The Haun’s Mill Massacre (spelled Hawn’s in Frampton’s article) provides evidence for this specific racism, in which Missourians dehumanized themselves to kill Mormons who they considered worthy of the same contempt for living as they held for as Indians and blacks. The murder of Sardius Smith, 10, demonstrates the racism involved. As Frampton notes, witnesses to the murder testified that the boy “Smith was hiding among the bodies of recently slain Mormons when he was discovered by a Missourian. The militiaman placed the muzzle of his gun to the boy’s head, declared ‘Nits will make lice,” and proceeded to blow off the upper part of Smith’s skull.”
The term “Nits will make lice” is extremely significant. As Frampton explains, it was a “phrase generally reserved for the killing of Indian children.” The militia/mob that attacked the Haun’s Mill settlement, with painted faces, were attacking individuals who they had dehumanized into the same racial prejudice that they assigned Indians. Frampton adds: “A late-nineteenth century Church history based largely on personal accounts, for example, commented that ‘it was openly avowed by the men of Missouri that it was no worse to shoot a Mormon than to shoot an Indian. …‘”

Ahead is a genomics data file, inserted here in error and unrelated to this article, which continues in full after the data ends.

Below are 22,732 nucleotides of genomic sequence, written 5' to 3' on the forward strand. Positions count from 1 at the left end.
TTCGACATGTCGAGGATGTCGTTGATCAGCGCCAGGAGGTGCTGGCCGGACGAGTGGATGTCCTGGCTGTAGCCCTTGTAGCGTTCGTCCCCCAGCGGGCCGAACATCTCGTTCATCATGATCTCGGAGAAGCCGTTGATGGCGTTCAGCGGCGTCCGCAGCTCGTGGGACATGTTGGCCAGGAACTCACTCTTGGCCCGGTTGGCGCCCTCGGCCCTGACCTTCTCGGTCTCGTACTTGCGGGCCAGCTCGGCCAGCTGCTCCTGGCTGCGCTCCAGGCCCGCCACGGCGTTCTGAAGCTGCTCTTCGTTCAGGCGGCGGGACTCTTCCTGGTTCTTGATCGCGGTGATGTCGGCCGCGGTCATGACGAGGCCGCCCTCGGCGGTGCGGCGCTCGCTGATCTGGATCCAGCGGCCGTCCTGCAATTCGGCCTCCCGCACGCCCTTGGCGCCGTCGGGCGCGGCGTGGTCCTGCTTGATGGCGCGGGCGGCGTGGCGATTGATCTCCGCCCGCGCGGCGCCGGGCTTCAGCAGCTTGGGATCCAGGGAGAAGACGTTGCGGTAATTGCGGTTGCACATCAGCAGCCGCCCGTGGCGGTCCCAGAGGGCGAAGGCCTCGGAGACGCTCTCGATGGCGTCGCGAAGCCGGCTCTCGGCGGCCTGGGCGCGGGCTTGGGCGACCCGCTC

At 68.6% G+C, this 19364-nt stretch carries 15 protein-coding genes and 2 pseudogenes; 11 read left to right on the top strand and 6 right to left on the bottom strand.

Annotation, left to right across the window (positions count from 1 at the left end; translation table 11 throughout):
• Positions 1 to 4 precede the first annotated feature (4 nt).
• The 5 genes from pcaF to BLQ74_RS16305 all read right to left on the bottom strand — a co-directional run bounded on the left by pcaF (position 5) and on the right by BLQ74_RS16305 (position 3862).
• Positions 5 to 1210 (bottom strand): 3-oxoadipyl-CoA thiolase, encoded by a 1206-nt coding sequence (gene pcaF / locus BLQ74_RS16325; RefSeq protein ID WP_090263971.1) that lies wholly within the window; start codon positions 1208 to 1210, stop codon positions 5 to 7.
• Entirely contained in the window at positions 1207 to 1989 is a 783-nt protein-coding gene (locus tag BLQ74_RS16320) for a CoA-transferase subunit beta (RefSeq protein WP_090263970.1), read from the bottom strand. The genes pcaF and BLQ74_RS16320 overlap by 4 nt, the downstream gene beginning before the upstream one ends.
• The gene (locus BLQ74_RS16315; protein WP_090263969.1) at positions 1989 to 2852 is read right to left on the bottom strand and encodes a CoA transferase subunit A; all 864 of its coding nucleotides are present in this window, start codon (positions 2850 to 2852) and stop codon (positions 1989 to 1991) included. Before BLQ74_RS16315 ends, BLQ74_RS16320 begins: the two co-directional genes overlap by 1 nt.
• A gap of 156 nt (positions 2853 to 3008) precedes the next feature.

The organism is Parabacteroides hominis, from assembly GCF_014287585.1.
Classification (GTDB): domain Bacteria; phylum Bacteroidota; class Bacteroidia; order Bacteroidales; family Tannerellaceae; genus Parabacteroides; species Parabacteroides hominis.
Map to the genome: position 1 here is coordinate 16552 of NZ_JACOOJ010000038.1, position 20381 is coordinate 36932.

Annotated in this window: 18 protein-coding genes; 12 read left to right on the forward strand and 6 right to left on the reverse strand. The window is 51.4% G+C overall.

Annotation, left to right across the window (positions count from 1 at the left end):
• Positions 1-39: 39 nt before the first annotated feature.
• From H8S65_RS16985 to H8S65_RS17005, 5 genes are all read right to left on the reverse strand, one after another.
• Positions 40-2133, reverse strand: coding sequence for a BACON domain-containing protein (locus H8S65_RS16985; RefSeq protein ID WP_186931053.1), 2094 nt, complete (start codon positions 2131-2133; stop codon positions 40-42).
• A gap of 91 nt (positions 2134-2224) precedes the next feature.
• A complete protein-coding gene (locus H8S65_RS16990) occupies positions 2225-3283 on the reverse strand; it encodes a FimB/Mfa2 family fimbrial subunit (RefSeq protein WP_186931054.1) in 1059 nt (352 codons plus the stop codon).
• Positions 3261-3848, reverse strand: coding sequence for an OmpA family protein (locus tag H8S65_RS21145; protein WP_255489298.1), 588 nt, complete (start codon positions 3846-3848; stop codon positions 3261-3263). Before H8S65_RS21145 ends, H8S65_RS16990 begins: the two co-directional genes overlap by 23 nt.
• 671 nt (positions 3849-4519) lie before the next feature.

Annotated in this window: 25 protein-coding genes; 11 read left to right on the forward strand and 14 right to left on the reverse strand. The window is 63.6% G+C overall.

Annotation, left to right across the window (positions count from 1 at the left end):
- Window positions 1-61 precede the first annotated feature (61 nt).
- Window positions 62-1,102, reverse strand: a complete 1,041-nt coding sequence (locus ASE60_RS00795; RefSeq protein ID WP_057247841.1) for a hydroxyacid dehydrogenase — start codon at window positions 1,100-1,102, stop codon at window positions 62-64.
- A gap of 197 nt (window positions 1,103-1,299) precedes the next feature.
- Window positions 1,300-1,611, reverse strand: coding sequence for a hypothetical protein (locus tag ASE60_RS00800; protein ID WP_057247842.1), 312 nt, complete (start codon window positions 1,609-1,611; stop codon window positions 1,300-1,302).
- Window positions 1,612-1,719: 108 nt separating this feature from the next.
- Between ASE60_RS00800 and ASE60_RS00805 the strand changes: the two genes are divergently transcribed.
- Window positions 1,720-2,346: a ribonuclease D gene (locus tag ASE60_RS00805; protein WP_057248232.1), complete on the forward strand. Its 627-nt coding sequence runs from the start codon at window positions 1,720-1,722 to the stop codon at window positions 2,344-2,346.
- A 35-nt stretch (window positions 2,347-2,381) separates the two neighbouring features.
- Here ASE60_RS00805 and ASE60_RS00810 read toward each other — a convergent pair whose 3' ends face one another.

The murder of the Mormon child Sardius Smith, and other militia/mob depravities, support that claim.
Elements of racism cast the Mormon settlers as equal to blacks and Indians in the eyes of their Missouri neighbors. That sentiment eventually extended as far as the governor’s mansion, and to the many militias that overwhelmed the Missouri Mormons, forcing their expulsion from the state.